The scanty rainwater in the Thar Desert in western Rajasthan is safely stored inside covered underground tanks called kund/kundi in Bikaner and tanka in Jaisalmer area respectively. These represent an ingenious technology for tackling drinking water problems from both quantity and quality perspectives. Usually constructed with local materials or cement, these structures secure people’s access to convenient, clean and sweet drinking water even over drought periods. Kundis generally have capacity up to about 1000 liters while kunds are larger. The former are generally a water source at home meant for day-to-day use, while the latter secure longer-term storage, whether privately at home or at the community scale. These can be constructed in different places like courtyards, in front of houses and temples, in open agricultural fields, barren lands etc. The kund/kundi/tanka generally consists of a saucer-shaped catchment area with a gentle slope towards the center where the tank having inlets for water is situated. The top is usually covered with a lid from where water can be drawn out with a bucket. Before the onset of rains every year, meticulous care is taken to clean up the catchment. Cattle grazing and entry with shoes into the catchment area is generally prohibited.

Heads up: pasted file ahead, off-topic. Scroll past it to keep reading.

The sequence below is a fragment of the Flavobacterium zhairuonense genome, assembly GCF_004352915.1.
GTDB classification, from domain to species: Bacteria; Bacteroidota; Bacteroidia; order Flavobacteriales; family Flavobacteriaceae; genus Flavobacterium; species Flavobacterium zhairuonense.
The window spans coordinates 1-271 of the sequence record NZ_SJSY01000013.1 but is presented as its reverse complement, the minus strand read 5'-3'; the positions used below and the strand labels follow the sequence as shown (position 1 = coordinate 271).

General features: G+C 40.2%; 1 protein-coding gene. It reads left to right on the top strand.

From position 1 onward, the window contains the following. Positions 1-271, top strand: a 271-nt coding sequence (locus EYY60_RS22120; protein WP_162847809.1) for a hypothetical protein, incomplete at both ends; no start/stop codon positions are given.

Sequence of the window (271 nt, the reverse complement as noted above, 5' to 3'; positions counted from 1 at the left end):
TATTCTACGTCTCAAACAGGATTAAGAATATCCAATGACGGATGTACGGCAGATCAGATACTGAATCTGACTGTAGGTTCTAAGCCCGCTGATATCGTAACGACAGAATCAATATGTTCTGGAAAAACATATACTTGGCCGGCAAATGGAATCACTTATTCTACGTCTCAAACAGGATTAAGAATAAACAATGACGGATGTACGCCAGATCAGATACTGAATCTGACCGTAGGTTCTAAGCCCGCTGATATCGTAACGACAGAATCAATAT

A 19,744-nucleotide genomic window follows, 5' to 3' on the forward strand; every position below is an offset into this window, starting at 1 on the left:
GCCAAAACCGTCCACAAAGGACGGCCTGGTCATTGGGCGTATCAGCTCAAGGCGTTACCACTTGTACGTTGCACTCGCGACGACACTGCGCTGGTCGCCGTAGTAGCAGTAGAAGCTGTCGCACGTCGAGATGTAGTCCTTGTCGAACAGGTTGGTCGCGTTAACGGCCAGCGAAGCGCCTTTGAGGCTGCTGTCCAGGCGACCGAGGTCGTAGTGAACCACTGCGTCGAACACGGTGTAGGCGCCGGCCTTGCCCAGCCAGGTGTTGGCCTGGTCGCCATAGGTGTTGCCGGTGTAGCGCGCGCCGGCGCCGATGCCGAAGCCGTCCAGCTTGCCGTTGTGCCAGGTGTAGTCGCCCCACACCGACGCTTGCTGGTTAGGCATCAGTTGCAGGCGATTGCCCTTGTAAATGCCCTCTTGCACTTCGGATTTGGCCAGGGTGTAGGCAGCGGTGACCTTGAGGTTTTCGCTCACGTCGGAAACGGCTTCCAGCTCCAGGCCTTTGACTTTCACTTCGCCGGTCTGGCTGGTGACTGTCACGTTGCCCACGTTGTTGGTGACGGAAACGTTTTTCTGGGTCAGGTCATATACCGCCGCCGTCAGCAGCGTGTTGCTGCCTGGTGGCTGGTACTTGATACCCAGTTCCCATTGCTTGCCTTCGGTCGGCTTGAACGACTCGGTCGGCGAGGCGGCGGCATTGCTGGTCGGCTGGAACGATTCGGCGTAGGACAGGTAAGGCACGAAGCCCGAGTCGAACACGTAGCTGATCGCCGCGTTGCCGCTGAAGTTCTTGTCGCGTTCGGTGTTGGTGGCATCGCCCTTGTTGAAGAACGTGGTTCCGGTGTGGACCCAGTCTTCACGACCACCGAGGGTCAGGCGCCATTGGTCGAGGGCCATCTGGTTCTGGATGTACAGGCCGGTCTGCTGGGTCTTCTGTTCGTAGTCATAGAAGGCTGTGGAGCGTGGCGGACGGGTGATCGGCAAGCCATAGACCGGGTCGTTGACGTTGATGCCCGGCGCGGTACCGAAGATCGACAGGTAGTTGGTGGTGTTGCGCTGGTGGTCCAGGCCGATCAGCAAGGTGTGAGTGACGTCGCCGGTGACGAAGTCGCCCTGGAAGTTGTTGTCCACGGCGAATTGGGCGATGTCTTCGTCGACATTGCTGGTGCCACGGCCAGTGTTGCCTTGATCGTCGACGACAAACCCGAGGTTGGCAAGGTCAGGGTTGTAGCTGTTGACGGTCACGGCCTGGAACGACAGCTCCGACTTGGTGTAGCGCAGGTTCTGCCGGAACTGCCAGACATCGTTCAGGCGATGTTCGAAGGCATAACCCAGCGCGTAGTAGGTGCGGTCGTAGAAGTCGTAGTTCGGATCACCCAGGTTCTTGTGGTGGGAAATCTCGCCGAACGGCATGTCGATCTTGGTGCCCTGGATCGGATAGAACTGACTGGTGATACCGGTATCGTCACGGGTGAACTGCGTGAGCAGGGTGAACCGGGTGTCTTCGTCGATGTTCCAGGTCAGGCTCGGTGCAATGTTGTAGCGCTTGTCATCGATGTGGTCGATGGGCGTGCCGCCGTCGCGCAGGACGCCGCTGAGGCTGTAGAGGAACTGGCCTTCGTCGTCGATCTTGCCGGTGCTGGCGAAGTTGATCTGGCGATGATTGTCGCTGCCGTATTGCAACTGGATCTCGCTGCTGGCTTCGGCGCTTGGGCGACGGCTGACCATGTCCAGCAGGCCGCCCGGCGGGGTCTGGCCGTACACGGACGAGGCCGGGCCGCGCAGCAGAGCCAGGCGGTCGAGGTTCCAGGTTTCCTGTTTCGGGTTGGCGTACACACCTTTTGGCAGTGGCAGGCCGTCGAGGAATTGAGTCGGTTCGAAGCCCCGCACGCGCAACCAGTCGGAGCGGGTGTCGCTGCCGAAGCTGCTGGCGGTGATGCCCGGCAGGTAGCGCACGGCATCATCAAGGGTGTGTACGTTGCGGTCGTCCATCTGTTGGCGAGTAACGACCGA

Water being collected from the kund shown above in Thar Desert, Bikaner district, Rajasthan

 

The proximity of a kund to the village saves time and effort in searching for drinking water. In fact, without kund/kundi, people in this area may need to undertake 10-15 km round trips to meet their water needs. This kund is community source made of lime (chuna) and the capacity is more than 300,000 liters. 20-25 households can drink water from here round the year, and still be left with reserves for the next year. The depth is around 30 meters and width about 6 meters.

 

 

Jhalra baori, a stepwell in Thar Desert, Jaisalmer district, Rajasthan